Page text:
Hungary’s Viktor Orban has long been criticised for his war against the country’s troubled banks – since 2010, he has imposed Europe’s highest bank tax, introduced financial transaction levies and has forced banks to pay out billions of euros in compensation to borrowers for mispriced foreign currency loans.
But as the SNB decision to scrap the ceiling on the Swiss franc on Thursday sent the forint sliding a record low against the franc on currency markets, Mr Orban’s policies came in for some rare praise. Read more
An electoral poster opposing the "Stop Mass Immigration" referendum Getty Images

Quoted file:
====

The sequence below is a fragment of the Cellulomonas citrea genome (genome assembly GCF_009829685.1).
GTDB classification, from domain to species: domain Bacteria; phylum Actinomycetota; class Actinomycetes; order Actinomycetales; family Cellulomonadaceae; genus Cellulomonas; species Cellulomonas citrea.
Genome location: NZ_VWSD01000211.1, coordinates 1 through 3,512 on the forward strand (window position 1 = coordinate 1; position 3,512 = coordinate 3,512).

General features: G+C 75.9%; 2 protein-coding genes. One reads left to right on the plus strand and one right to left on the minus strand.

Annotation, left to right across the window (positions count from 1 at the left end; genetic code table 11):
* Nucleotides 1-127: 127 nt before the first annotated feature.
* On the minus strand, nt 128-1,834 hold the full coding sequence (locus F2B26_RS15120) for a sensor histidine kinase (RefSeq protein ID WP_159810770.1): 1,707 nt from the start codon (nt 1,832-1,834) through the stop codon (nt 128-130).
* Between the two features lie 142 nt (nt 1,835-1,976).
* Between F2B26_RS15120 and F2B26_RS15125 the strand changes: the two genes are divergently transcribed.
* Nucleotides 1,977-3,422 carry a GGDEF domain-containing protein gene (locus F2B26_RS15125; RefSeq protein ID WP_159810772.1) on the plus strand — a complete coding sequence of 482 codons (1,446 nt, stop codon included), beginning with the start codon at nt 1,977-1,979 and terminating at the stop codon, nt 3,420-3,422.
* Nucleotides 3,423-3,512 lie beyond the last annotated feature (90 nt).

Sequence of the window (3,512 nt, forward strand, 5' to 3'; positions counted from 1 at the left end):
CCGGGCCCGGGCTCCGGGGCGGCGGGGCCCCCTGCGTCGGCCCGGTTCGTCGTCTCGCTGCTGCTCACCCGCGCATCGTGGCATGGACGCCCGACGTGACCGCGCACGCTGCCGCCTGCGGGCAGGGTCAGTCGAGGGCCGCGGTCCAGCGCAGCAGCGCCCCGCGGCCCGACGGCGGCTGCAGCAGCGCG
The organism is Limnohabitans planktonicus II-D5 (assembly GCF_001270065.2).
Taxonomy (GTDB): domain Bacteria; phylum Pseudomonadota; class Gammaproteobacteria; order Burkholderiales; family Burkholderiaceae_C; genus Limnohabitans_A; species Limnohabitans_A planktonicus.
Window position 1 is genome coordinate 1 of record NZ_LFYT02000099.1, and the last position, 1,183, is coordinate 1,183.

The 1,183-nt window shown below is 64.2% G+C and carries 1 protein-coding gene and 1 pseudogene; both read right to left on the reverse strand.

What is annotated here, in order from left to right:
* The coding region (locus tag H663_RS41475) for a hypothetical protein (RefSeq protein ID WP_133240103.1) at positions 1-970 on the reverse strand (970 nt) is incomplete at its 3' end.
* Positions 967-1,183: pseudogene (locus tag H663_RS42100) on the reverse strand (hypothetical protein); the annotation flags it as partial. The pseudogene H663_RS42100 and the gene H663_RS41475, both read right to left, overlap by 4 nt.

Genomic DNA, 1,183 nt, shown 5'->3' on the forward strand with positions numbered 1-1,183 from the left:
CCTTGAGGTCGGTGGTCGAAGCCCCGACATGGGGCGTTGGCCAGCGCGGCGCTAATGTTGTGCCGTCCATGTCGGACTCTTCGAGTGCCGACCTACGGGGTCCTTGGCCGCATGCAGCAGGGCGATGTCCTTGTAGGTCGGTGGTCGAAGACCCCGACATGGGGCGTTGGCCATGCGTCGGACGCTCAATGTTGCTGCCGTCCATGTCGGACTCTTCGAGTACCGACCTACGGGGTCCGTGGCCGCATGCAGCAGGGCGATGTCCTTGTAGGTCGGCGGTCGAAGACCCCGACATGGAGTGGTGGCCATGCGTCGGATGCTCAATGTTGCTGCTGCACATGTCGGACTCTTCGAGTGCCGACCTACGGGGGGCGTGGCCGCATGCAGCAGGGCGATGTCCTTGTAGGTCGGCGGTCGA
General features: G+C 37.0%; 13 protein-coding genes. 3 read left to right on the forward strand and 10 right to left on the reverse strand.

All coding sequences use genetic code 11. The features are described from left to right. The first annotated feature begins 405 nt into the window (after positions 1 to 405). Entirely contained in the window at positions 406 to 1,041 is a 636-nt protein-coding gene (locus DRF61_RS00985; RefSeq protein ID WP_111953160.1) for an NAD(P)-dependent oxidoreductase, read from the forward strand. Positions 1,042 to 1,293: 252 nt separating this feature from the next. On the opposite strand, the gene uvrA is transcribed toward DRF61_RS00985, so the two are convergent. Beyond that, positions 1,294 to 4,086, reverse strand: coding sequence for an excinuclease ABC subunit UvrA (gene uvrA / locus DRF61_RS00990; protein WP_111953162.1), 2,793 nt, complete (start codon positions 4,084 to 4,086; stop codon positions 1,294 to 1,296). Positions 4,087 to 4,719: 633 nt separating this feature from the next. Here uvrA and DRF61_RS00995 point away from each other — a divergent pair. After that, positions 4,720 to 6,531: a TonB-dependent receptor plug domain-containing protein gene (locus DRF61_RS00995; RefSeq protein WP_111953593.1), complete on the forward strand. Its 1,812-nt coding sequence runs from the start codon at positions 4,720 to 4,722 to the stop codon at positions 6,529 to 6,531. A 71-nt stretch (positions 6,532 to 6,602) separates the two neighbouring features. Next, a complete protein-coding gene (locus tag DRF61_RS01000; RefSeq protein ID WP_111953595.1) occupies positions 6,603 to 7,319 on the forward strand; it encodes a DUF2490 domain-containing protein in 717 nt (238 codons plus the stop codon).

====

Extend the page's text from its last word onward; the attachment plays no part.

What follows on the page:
The result of the Swiss referendum - narrowly approving restrictions on free movement of people from the European Union – presents a big dilemma for the administrations in both Bern and Brussels. The Swiss now have the massive headache of trying to renegotiate their painstakingly constructed deals with the EU – a large and angry partner. The EU has to decide how to strike the balance between indulgence and punishment, in responding to the Swiss.
Having just listened to the vice-president of the European Commission, Viviane Reding, speaking on the radio, it seems likely to me that the EU will take the punitive route. But that, I think, would be a mistake. Read more
Here’s our reading to take you through to the weekend Read more